Typically the discussion about self-sufficiency falls into the category of urban farming, which is usually scientific and utilitarian (i.e. how it works technologically). The zombie movie/stowaway island movies, on the other hand, are usually psychological dramas. They explore the psychological and cultural aspects of self-sufficiency which is often (but not always) overlooked in discussions around urban planning and sustainable infrastructure in the “real world”. The imperative to survive brings out attributes in the characters of zombie movies that could be seen as ideals of a sustainable era: frugal, efficient, wasteless, always looking for the most practical and efficient way to employ energies and resources, creatively finding simple solutions to complex problems without excess. Characters in zombie movies usually gang together and are acutely aware of the value inherent in sticking together – so there’s a social theory about community inherent in zombie movies too. These communities are intentional in the sense that they band togetheraround a clear imperative – survival – and each member is acutely aware of the value they bring to the community in regards to this imperative.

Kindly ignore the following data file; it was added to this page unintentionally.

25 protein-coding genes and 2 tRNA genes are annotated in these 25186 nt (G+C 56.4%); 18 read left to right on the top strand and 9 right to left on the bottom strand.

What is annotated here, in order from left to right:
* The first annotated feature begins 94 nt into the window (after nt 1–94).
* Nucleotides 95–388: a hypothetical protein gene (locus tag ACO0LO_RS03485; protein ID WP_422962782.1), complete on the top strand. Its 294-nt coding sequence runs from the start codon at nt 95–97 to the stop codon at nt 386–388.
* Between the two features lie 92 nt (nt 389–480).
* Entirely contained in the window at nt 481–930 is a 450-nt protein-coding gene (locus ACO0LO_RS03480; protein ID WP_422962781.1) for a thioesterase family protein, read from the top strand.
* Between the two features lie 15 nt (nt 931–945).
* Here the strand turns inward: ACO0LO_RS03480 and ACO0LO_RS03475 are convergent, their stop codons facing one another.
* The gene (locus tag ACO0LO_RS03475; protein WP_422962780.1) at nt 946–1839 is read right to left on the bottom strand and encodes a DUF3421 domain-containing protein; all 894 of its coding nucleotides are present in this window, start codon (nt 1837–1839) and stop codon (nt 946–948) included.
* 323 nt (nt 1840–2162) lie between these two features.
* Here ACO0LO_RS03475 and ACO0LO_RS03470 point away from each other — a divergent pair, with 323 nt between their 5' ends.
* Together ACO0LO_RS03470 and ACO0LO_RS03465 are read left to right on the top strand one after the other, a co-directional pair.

We’re also fascinated by the relationship between technology and innovation – the oft touted examples of AirBnB and Uber disrupting service industries by introducing technology into exsting business models demonstrates what we’re talking about. What’s interesting is the form of these examples – existing services and existing technology are placed in a new relation that makes processes more efficient, services more accesible and has myriad flow on effects, including changing the ways we occupy space. Just like in the zombie movies all the elements are already there, we just need to take them and put them together differently. This is both a practical and an idealistic approach – practical because we’re obsessed with solving real problems, and ideal because we believe that the solutions are inherent in things that are already out there just waiting to be reconfigured. This is why we’re so interested in things like hydroponics, protected cropping systems and automated food production.
This raises an important question for us – how radical can change be within “the rules”? We don’t want to repeat the mistakes of the 20th Century and try to force people to live our ideal, and on the other hand we don’t want to create spaces intended for anyone that work for no one. This means it’s of utmost importance to understand the context we’re working in – both in its physical and cultural fabric – and to know the end-users well. For Friends of Brick we’re working in the context of single block in suburban Australia, where the widespread ideal is the single family home – these are the parameters we take as “the rules” and run with to create a utopic outcome.